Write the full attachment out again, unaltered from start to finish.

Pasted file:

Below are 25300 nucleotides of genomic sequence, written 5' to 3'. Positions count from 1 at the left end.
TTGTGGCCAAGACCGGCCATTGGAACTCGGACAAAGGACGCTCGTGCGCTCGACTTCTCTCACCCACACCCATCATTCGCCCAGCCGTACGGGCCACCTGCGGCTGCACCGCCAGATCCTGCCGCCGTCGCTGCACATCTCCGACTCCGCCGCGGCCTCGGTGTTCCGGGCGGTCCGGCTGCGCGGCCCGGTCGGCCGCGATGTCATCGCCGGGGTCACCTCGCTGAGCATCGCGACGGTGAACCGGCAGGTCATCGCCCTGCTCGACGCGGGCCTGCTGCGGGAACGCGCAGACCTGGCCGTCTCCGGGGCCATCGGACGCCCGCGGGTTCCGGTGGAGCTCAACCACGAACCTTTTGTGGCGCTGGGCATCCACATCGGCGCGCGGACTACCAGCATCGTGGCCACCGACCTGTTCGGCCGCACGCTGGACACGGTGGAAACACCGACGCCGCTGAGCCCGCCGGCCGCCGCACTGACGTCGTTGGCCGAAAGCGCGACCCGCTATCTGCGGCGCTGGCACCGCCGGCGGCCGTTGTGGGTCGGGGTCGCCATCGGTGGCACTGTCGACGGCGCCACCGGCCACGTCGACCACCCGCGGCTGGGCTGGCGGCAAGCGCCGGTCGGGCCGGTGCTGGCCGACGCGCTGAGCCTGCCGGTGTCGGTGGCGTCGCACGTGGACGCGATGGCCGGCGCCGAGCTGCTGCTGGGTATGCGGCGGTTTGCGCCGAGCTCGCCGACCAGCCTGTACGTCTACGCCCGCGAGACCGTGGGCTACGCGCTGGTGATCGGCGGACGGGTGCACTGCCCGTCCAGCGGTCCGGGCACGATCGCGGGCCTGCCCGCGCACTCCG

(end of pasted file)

Below are 25300 nucleotides of genomic sequence, written 5' to 3'. Positions count from 1 at the left end.
TTGTGGCCAAGACCGGCCATTGGAACTCGGACAAAGGACGCTCGTGCGCTCGACTTCTCTCACCCACACCCATCATTCGCCCAGCCGTACGGGCCACCTGCGGCTGCACCGCCAGATCCTGCCGCCGTCGCTGCACATCTCCGACTCCGCCGCGGCCTCGGTGTTCCGGGCGGTCCGGCTGCGCGGCCCGGTCGGCCGCGATGTCATCGCCGGGGTCACCTCGCTGAGCATCGCGACGGTGAACCGGCAGGTCATCGCCCTGCTCGACGCGGGCCTGCTGCGGGAACGCGCAGACCTGGCCGTCTCCGGGGCCATCGGACGCCCGCGGGTTCCGGTGGAGCTCAACCACGAACCTTTTGTGGCGCTGGGCATCCACATCGGCGCGCGGACTACCAGCATCGTGGCCACCGACCTGTTCGGCCGCACGCTGGACACGGTGGAAACACCGACGCCGCTGAGCCCGCCGGCCGCCGCACTGACGTCGTTGGCCGAAAGCGCGACCCGCTATCTGCGGCGCTGGCACCGCCGGCGGCCGTTGTGGGTCGGGGTCGCCATCGGTGGCACTGTCGACGGCGCCACCGGCCACGTCGACCACCCGCGGCTGGGCTGGCGGCAAGCGCCGGTCGGGCCGGTGCTGGCCGACGCGCTGAGCCTGCCGGTGTCGGTGGCGTCGCACGTGGACGCGATGGCCGGCGCCGAGCTGCTGCTGGGTATGCGGCGGTTTGCGCCGAGCTCGCCGACCAGCCTGTACGTCTACGCCCGCGAGACCGTGGGCTACGCGCTGGTGATCGGCGGACGGGTGCACTGCCCGTCCAGCGGTCCGGGCACGATCGCGGGCCTGCCCGCGCACTCCG